Copper Chef® is just one of the many brands he’s been affiliated with. How he was involved in development isn't clear.
How do you Care for Copper Chef® Products?
The makers say that this cookware is very easy to maintain if it’s treated properly. Here are some tips from their website:
• Gently wash the pieces with non-abrasive soap, warm water and a soft scrubber before using for the first time.
• Use only with nonmetallic utensils.
• Copper Chef® is dishwasher-safe.
• Even though the hollow handles are cooler than solid handles, care should be taken. Potholders are needed for using Copper Chef® on a gas stove or when removing pans from the oven.
What are customers saying around the web?
Reviews of Copper Chef® are mixed.
There are enthusiastic users who say that the cookware met all their expectations. Others say that food sticks to the pan and the coating chips off.
The worst reviews cite inferior quality and the cookware not living up to its hype.
The best rave about ease of use, versatility and easy cleanup.
Some customers were surprised by the instruction to avoid extra-virgin olive oil or cooking spray. The company website doesn’t mention that.
Its customer rating at BBB is 100 percent negative, but based on additional criteria, the BBB rates the company at 3.45 on a five-star system.
On the BBB site, a number of complaints about Tristar Products in general revolve around shipping delays and poor customer service.
Copper Chef® Reviews from around the Web:
This has become my favorite pan due to the easy cleanup. Nothing sticks to it just as advertised. The depth has made this my go to pan for everything. I highly recommend this pan to everyone. – Bed Bath & Beyond
Have used both pans several times for different foods with no stick problems yet. I am hesitating to use the fry basket and steamer rack for fear of scratching pans. Still thinking about that. May be a way to coat the feet somehow. Have burned pancakes and cabbage and grilled cheese with no cleanup problems. I think if you don’t scratch it there won’t be problems at all. – Epic Reviews
Everything sticks in the middle of the square fry pan, and the corners and edges do not get hot. I gave up on it and bought another pan that I just love. This one belongs in the garbage. – Highya
Is Copper Chef® safe to use?
The website claims that the products do not contain the man-made chemicals that make Teflon dangerous.
However, it doesn't specify what is in the Cerami-Tech coating other than the copper.
What about the aluminum in Copper Chef® products?
According to an article in Livestrong Magazine, cooking with aluminum can add 1 to 2 milligrams of the metal to your food.
The magazine reports that some studies have linked aluminum to Alzheimer’s disease but not to cancer.
The article recommends taking care when you cook with aluminum pans. You shouldn’t use them for acidic foods like tomatoes.
It also says that food stored in aluminum will absorb it.
Some reviewers stated that the Copper Chef® handles don’t stay as cool as the manufacturers claim.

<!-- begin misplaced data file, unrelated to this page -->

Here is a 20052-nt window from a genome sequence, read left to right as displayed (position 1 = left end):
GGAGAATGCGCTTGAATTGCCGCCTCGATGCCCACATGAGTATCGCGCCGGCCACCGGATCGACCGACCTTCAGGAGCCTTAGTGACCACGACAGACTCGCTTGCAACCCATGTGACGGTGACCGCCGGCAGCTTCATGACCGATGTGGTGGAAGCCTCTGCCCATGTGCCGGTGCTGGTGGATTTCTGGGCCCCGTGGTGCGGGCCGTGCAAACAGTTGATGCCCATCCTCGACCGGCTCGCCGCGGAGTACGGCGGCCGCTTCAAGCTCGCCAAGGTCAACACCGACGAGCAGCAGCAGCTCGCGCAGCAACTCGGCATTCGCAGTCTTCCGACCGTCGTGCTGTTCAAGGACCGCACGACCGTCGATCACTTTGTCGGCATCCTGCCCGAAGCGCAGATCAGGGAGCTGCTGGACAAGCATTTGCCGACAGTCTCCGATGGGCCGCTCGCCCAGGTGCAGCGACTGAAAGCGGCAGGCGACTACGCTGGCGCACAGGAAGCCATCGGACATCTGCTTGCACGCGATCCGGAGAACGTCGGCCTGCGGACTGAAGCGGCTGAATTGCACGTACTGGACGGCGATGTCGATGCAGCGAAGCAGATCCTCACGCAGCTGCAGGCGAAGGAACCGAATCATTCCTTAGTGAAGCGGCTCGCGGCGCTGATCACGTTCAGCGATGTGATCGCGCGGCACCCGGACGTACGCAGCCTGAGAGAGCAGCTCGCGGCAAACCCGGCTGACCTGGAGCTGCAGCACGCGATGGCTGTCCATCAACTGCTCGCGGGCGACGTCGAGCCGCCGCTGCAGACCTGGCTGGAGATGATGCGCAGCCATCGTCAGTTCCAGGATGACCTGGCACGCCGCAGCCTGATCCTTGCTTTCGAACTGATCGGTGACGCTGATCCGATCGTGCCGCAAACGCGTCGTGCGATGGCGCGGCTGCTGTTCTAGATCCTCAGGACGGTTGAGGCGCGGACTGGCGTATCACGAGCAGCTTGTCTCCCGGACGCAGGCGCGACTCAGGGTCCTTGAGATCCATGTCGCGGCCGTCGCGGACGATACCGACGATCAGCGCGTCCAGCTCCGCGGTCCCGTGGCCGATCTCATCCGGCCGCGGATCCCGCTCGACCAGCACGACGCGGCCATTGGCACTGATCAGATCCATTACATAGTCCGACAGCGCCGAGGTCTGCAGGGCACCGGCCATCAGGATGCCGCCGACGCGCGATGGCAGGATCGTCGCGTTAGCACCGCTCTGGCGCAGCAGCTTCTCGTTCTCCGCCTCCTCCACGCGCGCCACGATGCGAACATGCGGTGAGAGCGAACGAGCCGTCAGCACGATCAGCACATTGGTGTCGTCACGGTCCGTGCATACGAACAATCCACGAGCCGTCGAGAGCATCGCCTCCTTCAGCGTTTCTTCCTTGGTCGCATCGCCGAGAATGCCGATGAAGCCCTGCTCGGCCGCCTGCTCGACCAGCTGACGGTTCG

What should be considered when purchasing cookware?
First, think about your lifestyle.
How will you use your cookware? How many people will you cook for?
Do you prefer to sear foods quickly or slow-cook dishes like stews and sauces?
When you’ve pinpointed the way that you most often cook, think about the assortment of pieces that you’ll need.
Make sure to take your stove top into consideration. For example, not all pans are suited to induction heating.
Best Materials for Cookware:
Materials matter. Cast iron, stainless steel and copper all cook in different ways.
Some coating materials, such as Teflon, contain unsafe chemicals. Do your homework on the product before buying anything.
It keeps its good looks and lasts for ages.
Some foods stick if the pan is heated at the wrong temperature.
It doesn’t react with foods.
Heating is uniform.
A high-quality stainless steel pan can last years and years.
You can use it for just about any type of cooking.
It’s very durable and the surface is nonstick.
Because of its weight, it’s not ideal for everyday cooking.
Cast iron is a great choice for frying.
It can be heated to any temperature and used in the hottest ovens.
It has to be methodically seasoned with oil before use, and seasoning has to be periodically maintained.
If it’s left wet, it may rust.
Enameled Cast Iron
Some is so attractive that you can set the cooking vessels directly on the table.
The coating is fairly durable.
You can cook at high temperatures on the stove or in the oven. Slow-cooking gets good results in enameled cast iron.
The enamel can chip if you’re not careful.
One drawback is its heavy weight.
This product is considered safer than aluminum.
It’s a strong, lightweight, less expensive option.
It is prone to staining, though, and some users say that certain foods cooked in it have a bitter taste.
Genuine copper cooks quickly and evenly.
It’s very durable.
It's perfect for just about any type of cooking. Some pieces have brass or iron handles for oven use.
Since copper is reactive, most cookware is lined with stainless steel.
It is not dishwasher-safe.
Copper cookware is more expensive than other types.
Pieces develop a patina over time that requires polishing.
Other Elements to Consider in Cookware
Handles may be silicon-coated, wood or metal. Do you want a pan that you can use in the oven? If so, get metal or silicon-coated.
These hold the handle to the pan. Make sure that they’re sturdy and secure.
Shape and Rim
For tossing sauted items in the pan, straight-up sides and a plain rim are best.
Flared sides and a curved rim are better for pouring out gravies, sauces or other liquids.